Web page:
Monday, May 20, 2013
By Tux Turkel email@example.com
(Continued from page 1)
The windmills of the Thanet Offshore Wind Farm stand off Ramsgate, England. A story headlined “LePage administration questions feasibility of offshore wind power” appeared in the Bangor Daily News last week, two weeks before a major industry conference in Portland.
"I think it's fair to say that the momentum created by the Baldacci administration seems to be in jeopardy, based on the posture of the new administration," said Ray Dackerman, the U.S. director for London-based Condor Wind Energy.
Condor is developing a two-blade turbine that's meant to be less costly and more robust in high-wind locations. It plans a pilot project in Italy in 2013, and has applied for a permit in Massachusetts.
Maine has an attractive wind resource and a skilled manufacturing sector, Dackerman said, and is being considered for future projects.
"But we cannot ignore that the new administration isn't embracing the offshore wind industry," he said. "We need to go to the path of least resistance."
Such a reaction is disturbing to Williamson, who represents Maine companies that are trying to partner with international energy firms such as Condor to develop a multibillion-dollar supply and generation industry in Maine. Williamson said he has been stressing that LePage is strongly pro-business and wants to reduce costs for companies that operate here.
Fletcher said the intent of his comments was to tamp down any expectations that LePage would support energy policies that add to ratepayers' costs.
The Maine Public Utilities Commission is evaluating bids from companies that are interested in developing a small pilot project with floating turbines. It's part of a sweeping ocean energy law passed by the last Legislature.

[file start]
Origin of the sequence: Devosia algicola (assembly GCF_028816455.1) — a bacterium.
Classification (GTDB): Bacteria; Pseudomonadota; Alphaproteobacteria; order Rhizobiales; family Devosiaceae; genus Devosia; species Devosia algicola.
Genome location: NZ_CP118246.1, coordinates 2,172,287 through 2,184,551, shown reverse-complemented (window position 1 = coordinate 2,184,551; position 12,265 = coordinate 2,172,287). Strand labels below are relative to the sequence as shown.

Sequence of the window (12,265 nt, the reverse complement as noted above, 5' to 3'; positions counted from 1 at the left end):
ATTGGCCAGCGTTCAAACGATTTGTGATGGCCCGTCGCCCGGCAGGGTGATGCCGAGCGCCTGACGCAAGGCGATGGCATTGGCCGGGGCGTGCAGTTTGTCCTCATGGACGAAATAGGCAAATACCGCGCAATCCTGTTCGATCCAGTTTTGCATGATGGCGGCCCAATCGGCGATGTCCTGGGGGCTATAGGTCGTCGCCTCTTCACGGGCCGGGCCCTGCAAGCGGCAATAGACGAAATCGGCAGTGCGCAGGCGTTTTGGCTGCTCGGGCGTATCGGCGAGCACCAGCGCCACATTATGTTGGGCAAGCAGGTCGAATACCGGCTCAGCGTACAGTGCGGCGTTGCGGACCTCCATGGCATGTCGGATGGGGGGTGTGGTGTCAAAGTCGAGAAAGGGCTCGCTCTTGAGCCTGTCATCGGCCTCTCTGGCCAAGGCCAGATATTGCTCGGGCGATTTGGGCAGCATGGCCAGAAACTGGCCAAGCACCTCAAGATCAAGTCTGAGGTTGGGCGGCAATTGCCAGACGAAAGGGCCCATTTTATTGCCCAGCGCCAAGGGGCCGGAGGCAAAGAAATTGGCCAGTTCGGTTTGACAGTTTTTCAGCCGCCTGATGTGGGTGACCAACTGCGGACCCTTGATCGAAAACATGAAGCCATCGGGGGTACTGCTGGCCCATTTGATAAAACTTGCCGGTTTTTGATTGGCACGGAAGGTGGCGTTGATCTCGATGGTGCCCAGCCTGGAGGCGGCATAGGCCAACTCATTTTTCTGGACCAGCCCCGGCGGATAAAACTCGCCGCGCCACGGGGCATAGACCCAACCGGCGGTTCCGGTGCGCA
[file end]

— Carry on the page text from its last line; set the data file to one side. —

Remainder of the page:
The law limits how much electricity rates could increase on long-term contracts from the pilot project: 14 cents per kwh above the market price for 25 megawatts.
But LePage would rather have the state treat wind power as it does other economic development opportunities, Fletcher said, and support them through the General Fund, or perhaps tax credits and bond issues. Maine voters approved an $11 million bond for technology research in June 2010.
"Source it directly, rather than put it in electric rates," Fletcher said.
The EnergyOcean International conference and exhibition brings together top players in tidal, wave and wind power research and development. The three-day event came to Maine in 2009 and included a welcoming speech by Baldacci. Its return two years later reflects the state's strong potential for ocean energy.
LePage isn't scheduled to attend, but Fletcher will participate in a panel discussion on Maine's energy policies that will include Williamson, officials from Cianbro Corp. and Bath Iron Works, and Habib Dagher, the UMaine professor who is leading the state's offshore wind efforts.
Fletcher said he plans to use the opportunity to reassure the industry that while LePage has questions and concerns about offshore wind power, the governor welcomes its economic potential.
Dagher said he plans to follow up with Fletcher over the next few weeks and explain the details of how researchers have arrived at their cost projections.
"In the end of the day, our goal is to get the cost of electricity down," Dagher said. "We want the same thing."
In the meantime, Williamson is walking a diplomatic tightrope, trying to calm the industry's jitters while maintaining good relations with the new administration.
"Our goal is to work with the governor to refine his message," Williamson said. "We want to simply maintain the communication that the state of Maine is open for business investment."
Staff Writer Tux Turkel can be contacted at 791-6462 or at: firstname.lastname@example.org